News Release

Mixing state of black carbon from biomass burning differs in different combustion phase

Peer-Reviewed Publication

Institute of Atmospheric Physics, Chinese Academy of Sciences


image: Schematic diagram illustrating the mixing state of rBC during flaming combustion (left) and smoldering combustion (right). view more 

Credit: Xiaole PAN

As a short-lived climate forcer, black carbon aerosols in the atmosphere play a vital role in climate change by absorbing solar radiation and altering the formation, lifespan and albedo of clouds. It also provides "seed" for haze formation in urban/regional scale. In northern China, open biomass burning (OBB), such as straw burning after harvesting, is one of important sources of refractory black carbon (rBC). OBB emits both soot particles and substantial amount of semi-volatile organic matters, both of which will undergo a very complicated mixing and evolution processes in the atmosphere to change their ability to form cloud condensation nuclei.

At present, the mixing state of OBB aerosol is usually studied through field studies. Due to influences such as meteorological factors, diffusion and transmission, the mixing state of rBC normally changes significantly with the aging time. In order to better characterize the aging process of rBC, study on the freshly emitted rBC during the whole combustion process is urgently needed. Dr. PAN Xiaole from CAS Institute of Atmospheric Physics and his Japanese collaborators conducted combustion lab experiments to simulate and investigate the rBC emission and mixing state characteristics under different combustion conditions. It was found that the mode diameter of mass size distribution of rBC clearly decreased evidently as combustion state of biomass shifted from flaming-dominant to smoldering-dominant.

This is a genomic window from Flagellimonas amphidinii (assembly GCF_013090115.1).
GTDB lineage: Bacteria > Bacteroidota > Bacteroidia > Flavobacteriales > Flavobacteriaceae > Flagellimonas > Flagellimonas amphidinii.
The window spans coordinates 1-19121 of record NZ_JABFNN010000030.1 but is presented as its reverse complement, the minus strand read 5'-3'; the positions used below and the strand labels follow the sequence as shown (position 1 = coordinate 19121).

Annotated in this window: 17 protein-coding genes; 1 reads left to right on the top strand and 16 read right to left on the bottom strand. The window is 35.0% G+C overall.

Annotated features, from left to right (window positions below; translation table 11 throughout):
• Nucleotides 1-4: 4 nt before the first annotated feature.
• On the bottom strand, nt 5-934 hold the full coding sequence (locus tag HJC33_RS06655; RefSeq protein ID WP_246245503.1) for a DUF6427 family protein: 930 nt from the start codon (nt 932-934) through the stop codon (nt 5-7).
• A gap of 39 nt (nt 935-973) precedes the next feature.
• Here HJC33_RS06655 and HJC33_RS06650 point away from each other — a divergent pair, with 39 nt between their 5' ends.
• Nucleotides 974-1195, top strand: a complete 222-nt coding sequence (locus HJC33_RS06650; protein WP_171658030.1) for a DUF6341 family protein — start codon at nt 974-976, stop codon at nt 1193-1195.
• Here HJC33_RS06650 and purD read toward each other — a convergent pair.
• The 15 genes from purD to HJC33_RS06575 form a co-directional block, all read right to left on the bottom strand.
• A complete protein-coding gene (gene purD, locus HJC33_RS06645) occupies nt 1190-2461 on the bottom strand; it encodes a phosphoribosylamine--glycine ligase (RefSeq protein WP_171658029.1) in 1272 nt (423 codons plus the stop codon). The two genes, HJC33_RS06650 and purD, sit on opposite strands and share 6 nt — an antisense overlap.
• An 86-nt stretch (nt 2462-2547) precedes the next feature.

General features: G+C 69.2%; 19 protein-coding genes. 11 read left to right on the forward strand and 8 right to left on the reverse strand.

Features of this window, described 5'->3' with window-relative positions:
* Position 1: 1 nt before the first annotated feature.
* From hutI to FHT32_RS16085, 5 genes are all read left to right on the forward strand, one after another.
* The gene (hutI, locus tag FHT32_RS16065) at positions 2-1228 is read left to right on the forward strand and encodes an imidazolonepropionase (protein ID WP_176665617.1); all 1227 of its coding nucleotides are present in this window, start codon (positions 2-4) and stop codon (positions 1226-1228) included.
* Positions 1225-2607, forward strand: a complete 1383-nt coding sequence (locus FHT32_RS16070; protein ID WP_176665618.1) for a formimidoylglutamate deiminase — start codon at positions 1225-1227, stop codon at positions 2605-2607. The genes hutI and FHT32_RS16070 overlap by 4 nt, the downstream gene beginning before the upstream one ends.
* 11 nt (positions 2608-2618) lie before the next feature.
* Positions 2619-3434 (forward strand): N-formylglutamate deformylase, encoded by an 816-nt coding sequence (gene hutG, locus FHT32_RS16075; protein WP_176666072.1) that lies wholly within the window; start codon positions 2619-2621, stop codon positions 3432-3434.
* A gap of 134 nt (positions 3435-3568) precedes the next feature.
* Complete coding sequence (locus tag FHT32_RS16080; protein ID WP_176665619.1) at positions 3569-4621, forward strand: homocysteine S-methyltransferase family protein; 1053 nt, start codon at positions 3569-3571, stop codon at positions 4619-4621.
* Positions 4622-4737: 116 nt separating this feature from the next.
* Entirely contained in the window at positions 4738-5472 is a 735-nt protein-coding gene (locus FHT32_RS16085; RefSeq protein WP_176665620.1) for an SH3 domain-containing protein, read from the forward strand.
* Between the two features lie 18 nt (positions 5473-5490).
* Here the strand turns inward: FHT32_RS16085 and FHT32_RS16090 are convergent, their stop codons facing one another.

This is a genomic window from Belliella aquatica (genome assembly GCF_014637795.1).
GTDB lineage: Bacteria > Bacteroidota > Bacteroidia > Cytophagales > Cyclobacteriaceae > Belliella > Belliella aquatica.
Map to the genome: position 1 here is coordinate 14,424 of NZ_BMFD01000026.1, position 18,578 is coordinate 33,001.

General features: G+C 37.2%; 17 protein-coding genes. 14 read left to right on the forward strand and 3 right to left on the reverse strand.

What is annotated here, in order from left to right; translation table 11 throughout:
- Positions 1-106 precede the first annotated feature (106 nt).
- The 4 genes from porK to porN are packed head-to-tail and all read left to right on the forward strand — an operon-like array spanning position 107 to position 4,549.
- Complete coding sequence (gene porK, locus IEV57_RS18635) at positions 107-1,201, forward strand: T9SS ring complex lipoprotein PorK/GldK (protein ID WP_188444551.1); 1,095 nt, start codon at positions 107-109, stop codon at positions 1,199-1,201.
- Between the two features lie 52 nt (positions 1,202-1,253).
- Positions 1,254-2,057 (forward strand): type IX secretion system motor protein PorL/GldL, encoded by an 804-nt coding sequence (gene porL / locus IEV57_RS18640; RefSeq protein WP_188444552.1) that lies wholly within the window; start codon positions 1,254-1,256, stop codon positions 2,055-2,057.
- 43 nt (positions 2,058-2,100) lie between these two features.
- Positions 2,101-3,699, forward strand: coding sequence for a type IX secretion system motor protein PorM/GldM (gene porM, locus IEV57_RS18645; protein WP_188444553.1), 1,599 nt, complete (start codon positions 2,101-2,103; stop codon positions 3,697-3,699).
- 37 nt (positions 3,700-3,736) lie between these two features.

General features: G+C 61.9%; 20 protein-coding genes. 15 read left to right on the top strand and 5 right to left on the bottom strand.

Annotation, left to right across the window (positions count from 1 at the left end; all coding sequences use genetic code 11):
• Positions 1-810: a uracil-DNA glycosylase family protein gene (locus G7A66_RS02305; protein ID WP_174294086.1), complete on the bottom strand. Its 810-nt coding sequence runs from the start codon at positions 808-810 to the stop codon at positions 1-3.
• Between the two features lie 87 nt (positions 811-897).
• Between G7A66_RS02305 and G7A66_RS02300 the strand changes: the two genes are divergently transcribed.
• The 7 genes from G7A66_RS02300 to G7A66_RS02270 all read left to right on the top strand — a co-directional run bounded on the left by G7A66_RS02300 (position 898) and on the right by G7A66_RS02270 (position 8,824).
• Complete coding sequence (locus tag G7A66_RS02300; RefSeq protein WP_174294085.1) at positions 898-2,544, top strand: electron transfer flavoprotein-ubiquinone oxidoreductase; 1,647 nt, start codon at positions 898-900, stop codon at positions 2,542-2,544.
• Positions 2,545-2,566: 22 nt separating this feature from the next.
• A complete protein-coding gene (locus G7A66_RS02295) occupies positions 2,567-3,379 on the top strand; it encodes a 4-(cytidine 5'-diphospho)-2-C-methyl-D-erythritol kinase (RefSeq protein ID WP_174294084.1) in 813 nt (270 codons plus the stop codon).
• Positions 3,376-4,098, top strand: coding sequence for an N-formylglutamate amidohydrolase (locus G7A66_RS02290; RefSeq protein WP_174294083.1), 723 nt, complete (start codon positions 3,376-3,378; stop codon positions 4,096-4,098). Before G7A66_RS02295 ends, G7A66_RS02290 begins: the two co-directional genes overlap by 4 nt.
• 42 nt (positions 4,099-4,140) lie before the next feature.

"This result indicates that the rBC coagulation/growth process was intensive during flaming combustion as a result of substantial production of rBC precursor particles." says PAN.

Furthermore, due to the strong emission of the semi-volatile organic matters and lower production rate of rBC particles during smoldering combustion, the coating thickness of rBC particles was 20 per cent larger than that from flaming combustion on average. This finding was instrumental to the comprehensive understanding of the evolution of the mixed state of black carbon aerosol and its forcing effect of climate radiation.


The research paper is published in Atmospheric Chemistry and Physics.

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